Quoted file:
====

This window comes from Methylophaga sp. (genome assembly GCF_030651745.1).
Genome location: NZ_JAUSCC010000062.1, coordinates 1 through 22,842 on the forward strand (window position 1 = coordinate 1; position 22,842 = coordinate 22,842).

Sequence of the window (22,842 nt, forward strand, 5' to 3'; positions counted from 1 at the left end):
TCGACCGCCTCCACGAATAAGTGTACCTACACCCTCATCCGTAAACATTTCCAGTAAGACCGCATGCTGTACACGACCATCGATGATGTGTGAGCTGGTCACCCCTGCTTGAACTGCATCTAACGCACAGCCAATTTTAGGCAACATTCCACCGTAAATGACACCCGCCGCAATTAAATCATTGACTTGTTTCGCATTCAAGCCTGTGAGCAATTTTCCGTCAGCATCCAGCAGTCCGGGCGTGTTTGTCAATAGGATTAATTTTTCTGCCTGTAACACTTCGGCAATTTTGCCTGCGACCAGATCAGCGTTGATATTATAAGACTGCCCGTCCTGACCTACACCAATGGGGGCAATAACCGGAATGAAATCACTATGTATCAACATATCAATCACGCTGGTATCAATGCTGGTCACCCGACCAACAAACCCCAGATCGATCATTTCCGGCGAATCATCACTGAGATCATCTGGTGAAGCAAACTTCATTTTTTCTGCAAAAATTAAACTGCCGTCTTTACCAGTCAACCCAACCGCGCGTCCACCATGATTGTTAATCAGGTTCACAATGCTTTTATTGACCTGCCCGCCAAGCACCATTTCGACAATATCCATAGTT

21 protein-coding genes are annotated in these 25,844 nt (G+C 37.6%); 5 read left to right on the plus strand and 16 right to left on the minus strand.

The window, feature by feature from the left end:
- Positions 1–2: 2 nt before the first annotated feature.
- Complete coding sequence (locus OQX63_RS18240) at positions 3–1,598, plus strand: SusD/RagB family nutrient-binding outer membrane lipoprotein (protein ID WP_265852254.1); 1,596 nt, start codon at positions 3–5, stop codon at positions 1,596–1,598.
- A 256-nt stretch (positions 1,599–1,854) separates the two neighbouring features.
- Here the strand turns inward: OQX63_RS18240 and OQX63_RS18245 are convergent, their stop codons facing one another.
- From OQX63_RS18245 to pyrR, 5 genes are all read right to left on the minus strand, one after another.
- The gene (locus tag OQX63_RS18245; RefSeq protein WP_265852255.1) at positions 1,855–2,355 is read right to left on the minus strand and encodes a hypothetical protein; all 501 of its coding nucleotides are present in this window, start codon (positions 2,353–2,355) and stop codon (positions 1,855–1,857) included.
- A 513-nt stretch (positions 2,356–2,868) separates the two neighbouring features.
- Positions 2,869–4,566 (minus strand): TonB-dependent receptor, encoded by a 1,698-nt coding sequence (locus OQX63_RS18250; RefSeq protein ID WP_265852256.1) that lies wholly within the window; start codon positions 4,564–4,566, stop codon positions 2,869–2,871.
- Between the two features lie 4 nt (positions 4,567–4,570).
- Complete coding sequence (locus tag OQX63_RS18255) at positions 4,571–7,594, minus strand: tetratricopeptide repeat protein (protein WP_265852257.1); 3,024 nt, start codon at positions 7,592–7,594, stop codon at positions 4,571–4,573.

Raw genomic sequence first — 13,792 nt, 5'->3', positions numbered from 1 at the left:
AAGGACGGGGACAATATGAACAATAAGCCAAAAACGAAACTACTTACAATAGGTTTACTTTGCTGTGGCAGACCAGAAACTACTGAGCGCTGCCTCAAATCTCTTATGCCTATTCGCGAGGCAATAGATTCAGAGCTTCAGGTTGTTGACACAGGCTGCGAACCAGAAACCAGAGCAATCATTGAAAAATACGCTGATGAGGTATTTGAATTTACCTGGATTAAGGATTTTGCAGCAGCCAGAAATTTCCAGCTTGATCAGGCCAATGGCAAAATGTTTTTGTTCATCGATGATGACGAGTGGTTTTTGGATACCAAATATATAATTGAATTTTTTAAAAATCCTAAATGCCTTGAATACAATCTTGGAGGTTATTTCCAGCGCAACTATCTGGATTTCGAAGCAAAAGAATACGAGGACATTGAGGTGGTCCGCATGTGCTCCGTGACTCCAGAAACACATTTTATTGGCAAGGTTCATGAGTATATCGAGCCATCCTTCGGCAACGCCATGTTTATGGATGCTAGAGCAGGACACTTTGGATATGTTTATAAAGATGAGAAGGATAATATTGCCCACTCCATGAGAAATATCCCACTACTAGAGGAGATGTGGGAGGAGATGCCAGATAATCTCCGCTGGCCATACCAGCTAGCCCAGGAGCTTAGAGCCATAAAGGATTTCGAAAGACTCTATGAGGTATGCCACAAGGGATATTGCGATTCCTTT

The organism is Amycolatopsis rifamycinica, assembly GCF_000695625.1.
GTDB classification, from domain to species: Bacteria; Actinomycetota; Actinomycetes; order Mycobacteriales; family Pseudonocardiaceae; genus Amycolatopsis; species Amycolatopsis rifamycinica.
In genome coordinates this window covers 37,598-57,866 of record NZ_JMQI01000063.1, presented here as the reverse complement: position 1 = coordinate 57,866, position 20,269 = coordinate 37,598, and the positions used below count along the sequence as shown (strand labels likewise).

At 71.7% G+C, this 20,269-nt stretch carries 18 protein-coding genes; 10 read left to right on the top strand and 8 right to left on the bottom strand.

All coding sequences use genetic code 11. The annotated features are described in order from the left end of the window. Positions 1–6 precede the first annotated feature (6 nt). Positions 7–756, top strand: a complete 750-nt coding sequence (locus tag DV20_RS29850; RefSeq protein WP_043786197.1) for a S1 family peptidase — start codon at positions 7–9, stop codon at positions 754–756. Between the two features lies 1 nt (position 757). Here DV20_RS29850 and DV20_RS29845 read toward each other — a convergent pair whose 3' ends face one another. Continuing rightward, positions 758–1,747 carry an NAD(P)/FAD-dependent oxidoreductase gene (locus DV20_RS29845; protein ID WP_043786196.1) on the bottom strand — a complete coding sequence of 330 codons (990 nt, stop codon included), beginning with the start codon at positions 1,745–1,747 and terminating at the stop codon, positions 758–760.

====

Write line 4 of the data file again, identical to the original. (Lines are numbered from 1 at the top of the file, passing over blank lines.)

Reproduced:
TCGACCGCCTCCACGAATAAGTGTACCTACACCCTCATCCGTAAACATTTCCAGTAAGACCGCATGCTGTACACGACCATCGATGATGTGTGAGCTGGTCACCCCTGCTTGAACTGCATCTAACGCACAGCCAATTTTAGGCAACATTCCACCGTAAATGACACCCGCCGCAATTAAATCATTGACTTGTTTCGCATTCAAGCCTGTGAGCAATTTTCCGTCAGCATCCAGCAGTCCGGGCGTGTTTGTCAATAGGATTAATTTTTCTGCCTGTAACACTTCGGCAATTTTGCCTGCGACCAGATCAGCGTTGATATTATAAGACTGCCCGTCCTGACCTACACCAATGGGGGCAATAACCGGAATGAAATCACTATGTATCAACATATCAATCACGCTGGTATCAATGCTGGTCACCCGACCAACAAACCCCAGATCGATCATTTCCGGCGAATCATCACTGAGATCATCTGGTGAAGCAAACTTCATTTTTTCTGCAAAAATTAAACTGCCGTCTTTACCAGTCAACCCAACCGCGCGTCCACCATGATTGTTAATCAGGTTCACAATGCTTTTATTGACCTGCCCGCCAAGCACCATTTCGACAATATCCATAGTT